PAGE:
I was fortunate enough to complete an Aurora internship at the Aboriginal Legal Services (NSW/ACT) (ALS) Head Office this winter. The ALS is a community based organisation that acts for, and provides legal advice to, Aboriginal and Torres Strait Islander men, women and children. Since its founding in 1970 the ALS has opened 23 offices throughout NSW and ACT and continues to aid its clients in family, criminal and child care and protection law matters.
The majority of my tasks at the ALS involved responding to a variety of policy submission requests from key government departments in the criminal sector. This was an area of law that I had no previous experience and was eager to develop an understanding in. The written submissions I responded to related to proposed amendments to criminal and sentencing laws, a review of correctional standards, changes to government preventative programs and a proposed terms of reference for a review into the sentencing process.
It was both exciting and challenging to be given the autonomy to draft submissions on behalf of the ALS and the interests of the wider Aboriginal and Torres Strait Islander community. Under the guidance of the ALS’ Chief Legal Officer I developed my understanding of the ALS’ standing in relation to a number of policy issues and learnt the need to find creative ways to advocate on your client’s behalf.
In addition to policy work, I had the opportunity to attend the annual Legal Aid NSW Criminal Law Conference which was held at the International Convention Centre this year. Renowned advocates and leaders in the Aboriginal community, such as Millie Ingram and Professor Jack Beeston, spoke to their personal experiences and the legal work they had been involved in. The conference gave me an overarching view of the ALS’ deep history and the steps needed to combat the disadvantages Aboriginal people continue to face in the criminal justice system.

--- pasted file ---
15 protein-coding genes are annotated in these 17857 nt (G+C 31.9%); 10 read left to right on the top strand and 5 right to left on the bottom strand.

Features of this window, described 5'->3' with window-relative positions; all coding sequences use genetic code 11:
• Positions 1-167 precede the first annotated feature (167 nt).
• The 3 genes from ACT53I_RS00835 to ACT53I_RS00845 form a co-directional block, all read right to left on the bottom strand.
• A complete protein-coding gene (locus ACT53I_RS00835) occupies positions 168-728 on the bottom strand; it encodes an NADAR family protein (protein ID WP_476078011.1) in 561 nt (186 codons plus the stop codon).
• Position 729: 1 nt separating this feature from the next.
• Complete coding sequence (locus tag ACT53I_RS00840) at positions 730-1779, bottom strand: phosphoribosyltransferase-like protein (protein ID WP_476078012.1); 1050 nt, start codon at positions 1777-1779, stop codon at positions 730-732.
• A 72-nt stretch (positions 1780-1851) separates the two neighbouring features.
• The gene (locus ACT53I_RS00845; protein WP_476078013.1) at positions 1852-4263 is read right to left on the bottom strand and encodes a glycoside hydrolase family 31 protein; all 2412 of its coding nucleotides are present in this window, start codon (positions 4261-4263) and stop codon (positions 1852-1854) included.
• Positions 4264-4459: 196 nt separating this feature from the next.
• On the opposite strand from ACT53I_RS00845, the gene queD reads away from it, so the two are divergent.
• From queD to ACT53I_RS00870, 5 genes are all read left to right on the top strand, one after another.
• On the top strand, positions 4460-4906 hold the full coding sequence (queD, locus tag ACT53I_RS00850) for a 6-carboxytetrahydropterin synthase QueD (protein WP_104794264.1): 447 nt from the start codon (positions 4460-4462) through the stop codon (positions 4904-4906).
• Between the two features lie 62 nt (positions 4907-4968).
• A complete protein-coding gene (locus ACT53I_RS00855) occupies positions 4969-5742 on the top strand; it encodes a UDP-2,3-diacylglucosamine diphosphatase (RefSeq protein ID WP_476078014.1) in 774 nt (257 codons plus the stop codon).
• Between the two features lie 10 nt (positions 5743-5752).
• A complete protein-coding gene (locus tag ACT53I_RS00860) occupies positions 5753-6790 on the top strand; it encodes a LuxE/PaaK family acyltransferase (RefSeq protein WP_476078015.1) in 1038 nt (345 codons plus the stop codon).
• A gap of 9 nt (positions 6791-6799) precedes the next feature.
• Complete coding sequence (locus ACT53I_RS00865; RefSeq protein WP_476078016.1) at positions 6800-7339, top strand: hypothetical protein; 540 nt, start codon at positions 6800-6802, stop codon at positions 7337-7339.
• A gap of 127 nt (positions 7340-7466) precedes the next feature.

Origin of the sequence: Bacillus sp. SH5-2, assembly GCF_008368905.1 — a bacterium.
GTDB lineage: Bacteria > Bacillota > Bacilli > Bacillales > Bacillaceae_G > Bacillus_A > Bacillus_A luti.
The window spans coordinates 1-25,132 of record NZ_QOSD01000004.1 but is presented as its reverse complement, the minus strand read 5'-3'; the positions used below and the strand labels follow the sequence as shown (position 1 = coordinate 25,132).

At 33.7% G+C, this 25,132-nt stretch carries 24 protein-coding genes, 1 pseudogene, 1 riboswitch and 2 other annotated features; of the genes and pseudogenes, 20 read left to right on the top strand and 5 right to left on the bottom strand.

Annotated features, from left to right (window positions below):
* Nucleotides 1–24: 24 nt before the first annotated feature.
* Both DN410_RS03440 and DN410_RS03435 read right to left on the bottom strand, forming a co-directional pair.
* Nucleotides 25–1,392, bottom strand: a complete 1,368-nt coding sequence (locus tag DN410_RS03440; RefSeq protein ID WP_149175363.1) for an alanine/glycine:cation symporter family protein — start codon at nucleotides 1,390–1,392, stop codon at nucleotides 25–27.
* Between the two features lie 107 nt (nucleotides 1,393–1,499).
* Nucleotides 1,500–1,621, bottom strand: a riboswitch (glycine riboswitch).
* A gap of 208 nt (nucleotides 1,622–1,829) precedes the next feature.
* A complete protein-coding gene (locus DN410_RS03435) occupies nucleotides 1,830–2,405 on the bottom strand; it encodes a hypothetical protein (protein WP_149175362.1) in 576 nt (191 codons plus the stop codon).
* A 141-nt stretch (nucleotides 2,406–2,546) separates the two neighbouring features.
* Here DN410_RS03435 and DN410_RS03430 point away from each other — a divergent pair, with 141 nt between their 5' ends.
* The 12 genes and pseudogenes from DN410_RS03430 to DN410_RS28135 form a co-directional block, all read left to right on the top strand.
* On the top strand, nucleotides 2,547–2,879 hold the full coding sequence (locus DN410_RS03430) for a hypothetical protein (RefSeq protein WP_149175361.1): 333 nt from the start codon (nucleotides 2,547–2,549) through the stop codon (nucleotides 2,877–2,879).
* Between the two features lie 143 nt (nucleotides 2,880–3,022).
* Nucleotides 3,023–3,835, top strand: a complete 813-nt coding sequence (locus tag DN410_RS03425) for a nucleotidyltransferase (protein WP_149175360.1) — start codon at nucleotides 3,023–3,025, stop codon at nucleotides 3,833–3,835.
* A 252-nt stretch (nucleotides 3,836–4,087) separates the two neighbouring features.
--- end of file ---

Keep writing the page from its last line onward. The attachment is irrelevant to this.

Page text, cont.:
Ultimately it was a privilege to aid the community of ALS lawyers, staff and volunteers who work tirelessly to improve the outcomes for their client base and drive change for the Aboriginal and Torres Strait Islander community. The perspectives I have adopted and skills I have learnt during my internship will remain with me throughout my legal career.
I cannot recommend the Aurora Internship Program more highly and would encourage anyone interested in gaining legal experience at an Aurora host organisation to apply. Applications are open twice a year and more information can be found by visiting: http://auroraproject.com.au/internship-program. Applications for the winter 2018 round will be open in March 2018.